Herb Crates

I had a few milk crates sitting around after the big move and decided to put them to work in my garden. Knowing that almost any container can be turned into a planter, I set to work.
First, I lined the inside with straw. I use Timothy hay straw, which is a grass straw. You can use any kind of straw, just not one from legumes such as alfalfa. The protein will burn your plant roots!

My milk crates on the handy shelf on a north facing wall.

Lined with straw. Press it well against the walls. The straw holds in your soil, as well as providing air and water flow.

Add your soil. Since this is functioning as a raised bed, I used soil and fertilizer. If I planned to move it often, I’d use the lighter weight potting mix.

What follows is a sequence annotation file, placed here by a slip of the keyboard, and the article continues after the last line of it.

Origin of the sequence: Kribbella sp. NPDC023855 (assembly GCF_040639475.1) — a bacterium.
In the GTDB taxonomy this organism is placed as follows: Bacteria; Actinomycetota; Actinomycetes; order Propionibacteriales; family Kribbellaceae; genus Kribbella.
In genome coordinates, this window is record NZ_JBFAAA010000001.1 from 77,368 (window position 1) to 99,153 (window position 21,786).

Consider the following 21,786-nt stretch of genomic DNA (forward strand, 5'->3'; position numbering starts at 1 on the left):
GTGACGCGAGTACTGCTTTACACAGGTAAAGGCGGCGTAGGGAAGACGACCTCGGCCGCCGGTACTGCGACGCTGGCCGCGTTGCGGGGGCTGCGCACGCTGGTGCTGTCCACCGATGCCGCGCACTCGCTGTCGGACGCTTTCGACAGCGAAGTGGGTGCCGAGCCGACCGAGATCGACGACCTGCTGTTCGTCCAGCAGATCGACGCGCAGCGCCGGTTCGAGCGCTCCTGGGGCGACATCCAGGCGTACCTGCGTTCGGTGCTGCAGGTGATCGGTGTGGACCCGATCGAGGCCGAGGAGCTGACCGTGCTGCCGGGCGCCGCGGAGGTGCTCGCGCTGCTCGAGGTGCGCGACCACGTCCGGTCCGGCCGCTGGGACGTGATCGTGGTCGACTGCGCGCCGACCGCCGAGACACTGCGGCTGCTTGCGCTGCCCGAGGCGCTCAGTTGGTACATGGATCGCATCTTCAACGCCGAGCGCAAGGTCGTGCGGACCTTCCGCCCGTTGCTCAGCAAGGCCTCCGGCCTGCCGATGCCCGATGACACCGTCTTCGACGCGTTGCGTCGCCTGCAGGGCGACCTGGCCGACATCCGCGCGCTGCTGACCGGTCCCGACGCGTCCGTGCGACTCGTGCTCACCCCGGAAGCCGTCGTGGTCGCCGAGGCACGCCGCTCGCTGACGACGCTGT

I put in three herbs per crate. Because they are all different, I didn’t want to crowd. If I was doing a straight basil crate for example, I’d have put a few more into each.

Water and enjoy! I was able to begin using the herb cuttings within two weeks. Take care to water at the base of your herbs, not above. Plants with fragile leaves prefer that đŸ™‚


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